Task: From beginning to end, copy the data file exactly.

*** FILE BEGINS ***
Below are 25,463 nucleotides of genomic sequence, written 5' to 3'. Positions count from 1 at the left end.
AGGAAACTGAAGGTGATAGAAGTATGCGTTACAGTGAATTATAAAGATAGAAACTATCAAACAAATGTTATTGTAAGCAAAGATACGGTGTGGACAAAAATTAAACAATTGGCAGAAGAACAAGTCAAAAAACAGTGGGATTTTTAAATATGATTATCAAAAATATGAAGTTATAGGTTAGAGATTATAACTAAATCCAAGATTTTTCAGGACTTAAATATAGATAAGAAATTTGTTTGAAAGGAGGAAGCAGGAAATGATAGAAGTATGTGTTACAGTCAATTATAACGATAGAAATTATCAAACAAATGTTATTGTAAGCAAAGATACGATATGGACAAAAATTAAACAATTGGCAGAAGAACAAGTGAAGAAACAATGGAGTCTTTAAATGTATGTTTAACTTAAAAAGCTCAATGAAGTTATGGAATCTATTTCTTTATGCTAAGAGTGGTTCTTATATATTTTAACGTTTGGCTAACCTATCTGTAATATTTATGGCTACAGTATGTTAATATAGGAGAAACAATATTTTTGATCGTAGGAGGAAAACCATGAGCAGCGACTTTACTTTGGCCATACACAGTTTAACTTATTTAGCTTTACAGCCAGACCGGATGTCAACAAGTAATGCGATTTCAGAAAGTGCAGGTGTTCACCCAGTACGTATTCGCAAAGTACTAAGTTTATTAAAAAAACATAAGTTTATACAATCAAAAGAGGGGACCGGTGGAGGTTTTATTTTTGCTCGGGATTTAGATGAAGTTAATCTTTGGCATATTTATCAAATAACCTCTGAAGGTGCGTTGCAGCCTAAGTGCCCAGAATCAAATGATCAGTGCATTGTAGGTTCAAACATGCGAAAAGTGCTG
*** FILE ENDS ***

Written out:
Below are 25,463 nucleotides of genomic sequence, written 5' to 3'. Positions count from 1 at the left end.
AGGAAACTGAAGGTGATAGAAGTATGCGTTACAGTGAATTATAAAGATAGAAACTATCAAACAAATGTTATTGTAAGCAAAGATACGGTGTGGACAAAAATTAAACAATTGGCAGAAGAACAAGTCAAAAAACAGTGGGATTTTTAAATATGATTATCAAAAATATGAAGTTATAGGTTAGAGATTATAACTAAATCCAAGATTTTTCAGGACTTAAATATAGATAAGAAATTTGTTTGAAAGGAGGAAGCAGGAAATGATAGAAGTATGTGTTACAGTCAATTATAACGATAGAAATTATCAAACAAATGTTATTGTAAGCAAAGATACGATATGGACAAAAATTAAACAATTGGCAGAAGAACAAGTGAAGAAACAATGGAGTCTTTAAATGTATGTTTAACTTAAAAAGCTCAATGAAGTTATGGAATCTATTTCTTTATGCTAAGAGTGGTTCTTATATATTTTAACGTTTGGCTAACCTATCTGTAATATTTATGGCTACAGTATGTTAATATAGGAGAAACAATATTTTTGATCGTAGGAGGAAAACCATGAGCAGCGACTTTACTTTGGCCATACACAGTTTAACTTATTTAGCTTTACAGCCAGACCGGATGTCAACAAGTAATGCGATTTCAGAAAGTGCAGGTGTTCACCCAGTACGTATTCGCAAAGTACTAAGTTTATTAAAAAAACATAAGTTTATACAATCAAAAGAGGGGACCGGTGGAGGTTTTATTTTTGCTCGGGATTTAGATGAAGTTAATCTTTGGCATATTTATCAAATAACCTCTGAAGGTGCGTTGCAGCCTAAGTGCCCAGAATCAAATGATCAGTGCATTGTAGGTTCAAACATGCGAAAAGTGCTG